Tuesday, May 31, 2011

San Francisco Chronicle releases first tablet edition; native app is a good start despite a few bugs

The San Francisco Chronicle has released its first tablet edition, an iPad app that will eventually require users to sign up for a subscription, though for now readers can enjoy their first 30 days free of charge to try out the app.
As I have pointed out here, Hearst Newspapers (my old employer) have been very slow at launching innovative mobile application, and nonexistent when it comes to the iPad. This app, therefore, San Francisco Chronicle for iPad, is smart step in the right direction.

Although this app has many design faults, the app, nonetheless, does at least two things very much right: one, it has a business model; and two, it avoids the replica editions of far too many other newspaper properties.

While the app offers readers 30 days free to preview the app, there are two levels of in-app subscriptions: $5.99 per month or $59.99 per year. The app description clearly points out that readers can not cancel these charges once they have pressed "buy", unlike their home delivered copies.

The circulation folk must be aware that any decent iPad alternative to the print newspaper will be serious competition for home delivery. Currently the Chronicle will charge you $9.75 per week for home delivery, while home delivery for the Contra Costa Times, for instance, is considerably less.

As for app design, the iPad edition is definitely a better choice than either the Verve Wireless app for the cross Bay rival properties owned by MediaNews Group, Bay Area News for iPad, or the replica editions being pitched by companies like Tecnavia.
"We designed the San Francisco Chronicle for iPad to make it easier for readers to engage with the content that matters most to them," Ward Bushee, executive vice president and editor of The Chronicle said in their newspaper's own story on the app. "This will complement our already strong presence in print with more multimedia and breaking news features, but still retain a similar look and feel of the printed newspaper."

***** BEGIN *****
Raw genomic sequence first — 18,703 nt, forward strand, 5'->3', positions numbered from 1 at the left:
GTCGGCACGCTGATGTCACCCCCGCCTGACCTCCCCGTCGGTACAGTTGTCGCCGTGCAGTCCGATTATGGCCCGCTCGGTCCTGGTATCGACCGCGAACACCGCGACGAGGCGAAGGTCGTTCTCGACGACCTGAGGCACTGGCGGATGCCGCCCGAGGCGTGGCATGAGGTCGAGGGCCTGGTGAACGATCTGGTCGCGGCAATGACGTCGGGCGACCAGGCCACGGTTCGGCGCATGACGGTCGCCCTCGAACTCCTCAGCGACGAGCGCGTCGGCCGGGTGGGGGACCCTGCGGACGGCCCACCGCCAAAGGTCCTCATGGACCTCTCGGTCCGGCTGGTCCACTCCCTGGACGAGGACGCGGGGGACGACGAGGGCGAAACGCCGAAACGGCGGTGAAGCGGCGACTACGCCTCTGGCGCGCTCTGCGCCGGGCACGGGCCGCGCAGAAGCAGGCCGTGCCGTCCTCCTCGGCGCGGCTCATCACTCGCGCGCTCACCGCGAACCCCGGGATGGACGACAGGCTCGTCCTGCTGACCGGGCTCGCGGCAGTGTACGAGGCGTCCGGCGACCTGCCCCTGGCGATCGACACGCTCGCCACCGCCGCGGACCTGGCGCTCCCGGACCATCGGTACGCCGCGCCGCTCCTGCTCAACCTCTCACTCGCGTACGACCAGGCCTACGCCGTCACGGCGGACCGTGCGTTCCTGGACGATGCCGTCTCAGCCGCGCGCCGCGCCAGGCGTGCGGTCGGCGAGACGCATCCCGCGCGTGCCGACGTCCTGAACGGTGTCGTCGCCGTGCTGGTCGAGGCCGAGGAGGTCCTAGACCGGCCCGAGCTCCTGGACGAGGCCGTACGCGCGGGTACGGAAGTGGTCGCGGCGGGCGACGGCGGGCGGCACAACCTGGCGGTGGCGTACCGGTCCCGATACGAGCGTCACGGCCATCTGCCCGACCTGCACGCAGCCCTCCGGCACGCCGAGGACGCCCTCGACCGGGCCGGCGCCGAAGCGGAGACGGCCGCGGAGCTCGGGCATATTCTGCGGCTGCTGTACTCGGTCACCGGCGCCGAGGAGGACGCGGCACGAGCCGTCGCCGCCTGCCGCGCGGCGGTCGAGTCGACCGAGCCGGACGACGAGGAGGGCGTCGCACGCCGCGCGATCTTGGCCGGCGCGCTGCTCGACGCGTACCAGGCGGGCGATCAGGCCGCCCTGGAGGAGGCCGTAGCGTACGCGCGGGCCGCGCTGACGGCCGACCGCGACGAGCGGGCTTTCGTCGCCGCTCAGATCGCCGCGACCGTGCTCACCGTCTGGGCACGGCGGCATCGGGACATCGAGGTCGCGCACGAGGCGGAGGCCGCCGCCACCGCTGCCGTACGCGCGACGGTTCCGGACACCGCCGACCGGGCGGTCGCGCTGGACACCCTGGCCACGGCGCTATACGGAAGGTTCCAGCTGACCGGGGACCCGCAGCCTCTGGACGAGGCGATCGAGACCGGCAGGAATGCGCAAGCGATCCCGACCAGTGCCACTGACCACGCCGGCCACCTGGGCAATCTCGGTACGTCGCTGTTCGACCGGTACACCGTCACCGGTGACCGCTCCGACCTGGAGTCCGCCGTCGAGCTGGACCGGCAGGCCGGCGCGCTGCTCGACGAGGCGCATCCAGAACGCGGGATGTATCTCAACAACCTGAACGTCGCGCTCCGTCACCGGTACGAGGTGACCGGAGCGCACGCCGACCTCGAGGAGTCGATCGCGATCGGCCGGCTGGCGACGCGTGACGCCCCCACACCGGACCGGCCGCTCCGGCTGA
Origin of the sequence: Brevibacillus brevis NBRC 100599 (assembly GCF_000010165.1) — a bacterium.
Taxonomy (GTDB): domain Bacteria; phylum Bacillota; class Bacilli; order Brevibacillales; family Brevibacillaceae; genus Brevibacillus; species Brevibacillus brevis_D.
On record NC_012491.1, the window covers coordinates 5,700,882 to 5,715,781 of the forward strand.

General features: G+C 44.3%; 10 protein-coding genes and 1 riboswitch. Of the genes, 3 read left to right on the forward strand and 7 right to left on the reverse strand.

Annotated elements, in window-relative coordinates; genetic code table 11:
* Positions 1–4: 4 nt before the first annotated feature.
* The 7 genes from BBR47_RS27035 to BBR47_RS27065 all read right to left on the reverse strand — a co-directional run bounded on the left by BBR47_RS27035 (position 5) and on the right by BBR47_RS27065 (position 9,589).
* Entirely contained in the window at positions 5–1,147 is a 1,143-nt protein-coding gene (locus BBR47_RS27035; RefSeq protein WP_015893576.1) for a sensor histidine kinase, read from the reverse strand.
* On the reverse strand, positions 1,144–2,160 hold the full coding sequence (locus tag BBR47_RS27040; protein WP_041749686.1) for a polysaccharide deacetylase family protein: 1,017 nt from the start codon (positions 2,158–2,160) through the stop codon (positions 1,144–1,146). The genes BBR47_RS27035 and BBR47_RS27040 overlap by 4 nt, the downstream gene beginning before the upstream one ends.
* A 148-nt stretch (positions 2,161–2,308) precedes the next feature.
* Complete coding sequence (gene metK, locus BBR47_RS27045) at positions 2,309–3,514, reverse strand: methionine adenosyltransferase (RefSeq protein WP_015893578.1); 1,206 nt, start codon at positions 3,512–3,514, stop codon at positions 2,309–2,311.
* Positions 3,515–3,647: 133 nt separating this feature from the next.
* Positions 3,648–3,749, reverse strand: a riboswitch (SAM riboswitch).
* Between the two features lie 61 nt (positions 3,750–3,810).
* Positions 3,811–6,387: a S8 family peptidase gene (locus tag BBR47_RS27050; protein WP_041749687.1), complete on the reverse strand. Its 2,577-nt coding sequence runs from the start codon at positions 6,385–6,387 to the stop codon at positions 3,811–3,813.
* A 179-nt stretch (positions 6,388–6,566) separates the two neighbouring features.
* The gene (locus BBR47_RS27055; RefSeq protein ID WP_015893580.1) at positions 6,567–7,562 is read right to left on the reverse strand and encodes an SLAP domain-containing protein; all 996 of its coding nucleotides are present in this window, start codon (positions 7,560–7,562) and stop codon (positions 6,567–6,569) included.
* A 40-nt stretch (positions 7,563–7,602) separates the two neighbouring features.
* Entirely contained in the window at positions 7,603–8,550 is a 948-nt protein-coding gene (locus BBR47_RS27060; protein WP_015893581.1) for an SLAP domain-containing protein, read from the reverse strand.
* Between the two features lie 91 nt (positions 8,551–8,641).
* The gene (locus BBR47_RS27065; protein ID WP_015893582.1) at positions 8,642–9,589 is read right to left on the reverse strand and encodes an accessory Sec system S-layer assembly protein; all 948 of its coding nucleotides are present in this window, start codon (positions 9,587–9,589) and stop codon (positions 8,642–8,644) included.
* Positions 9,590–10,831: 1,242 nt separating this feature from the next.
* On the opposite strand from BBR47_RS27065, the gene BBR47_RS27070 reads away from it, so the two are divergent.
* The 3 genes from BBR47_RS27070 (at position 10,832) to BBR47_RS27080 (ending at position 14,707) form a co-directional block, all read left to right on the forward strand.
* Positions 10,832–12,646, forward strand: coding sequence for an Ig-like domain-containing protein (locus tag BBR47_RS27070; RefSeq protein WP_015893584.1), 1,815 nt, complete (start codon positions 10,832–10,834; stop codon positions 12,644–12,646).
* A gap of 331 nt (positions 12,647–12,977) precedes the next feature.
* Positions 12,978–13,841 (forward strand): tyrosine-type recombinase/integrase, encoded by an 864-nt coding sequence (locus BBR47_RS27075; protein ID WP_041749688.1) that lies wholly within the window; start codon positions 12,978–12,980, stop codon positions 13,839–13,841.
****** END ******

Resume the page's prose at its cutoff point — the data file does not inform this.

The app offers both portrait and landscape modes, though the app has some bugs that makes it act differently in different modes. For instance, the story about yesterday's Giants win over the Cardinals has a picture of Andres Torres hitting his grand slam. In the corner of the portrait view is a little box with an "11", signifying that there are 11 pictures with the story. Tapping that "11" takes you to a photo gallery from the game. In landscape mode, however, the "11" is still there, because I can see it when the page loads, but it disappears when the page finishes loading. It is still there, though, because tapping the corner of the picture will still take you to the photo gallery.

Strangely, swiping to the next story I can see that the photo gallery symbol shows up – a very strange little app defect.

Another strange thing is that most of the stories are contained on one screen, in order to continue reading the story one must swipe to the next page. But looking through the sports section, called The Sporting Green as the section long ago was once printed on green paper, I see that not all stories act the same. The story about the Warrior's draft, for instance, requires you to scroll.

Left: the subscription page; Middle: the in-app story that explains the app's navigation; Right: the cover flow-like navigation feature.

Another bug involves swiping to the next story: as you swipe the stories appear to go from one to the other consistent with the side navigation bar, one story follows the other. But I noticed that when you get to the story about the resignation of Ohio State coach Jim Tressel it did not go automatically to the next story that was related. Why? My guess is that the app has an unfortunate design where it wants to go to the next unread story rather than going from one story to the next. The result is that one jumps around unexpectedly, a case of the developer thinking they are doing the reader a service when in fact they are taking command of the app in expected ways.

All these little bugs or design flaws can be easily corrected. The design element that might disappoint readers the most are the unexpected pop up ads.

The app features banner ads throughout the app, located along the bottom of the page in both portrait and landscape. But occasionally the reader encounters a full screen ad which pops up unexpectedly. This is sure to annoy more than a few readers.

Other than that, however, this is a good first effort. The app allows you to adjust the font size, download copy for offline reading (very important since Bay Area residents take mass transit), and the app has two ways the go from section to section (a cover flow-like navigation, plus a simple pop up menu located at the bottom of each page).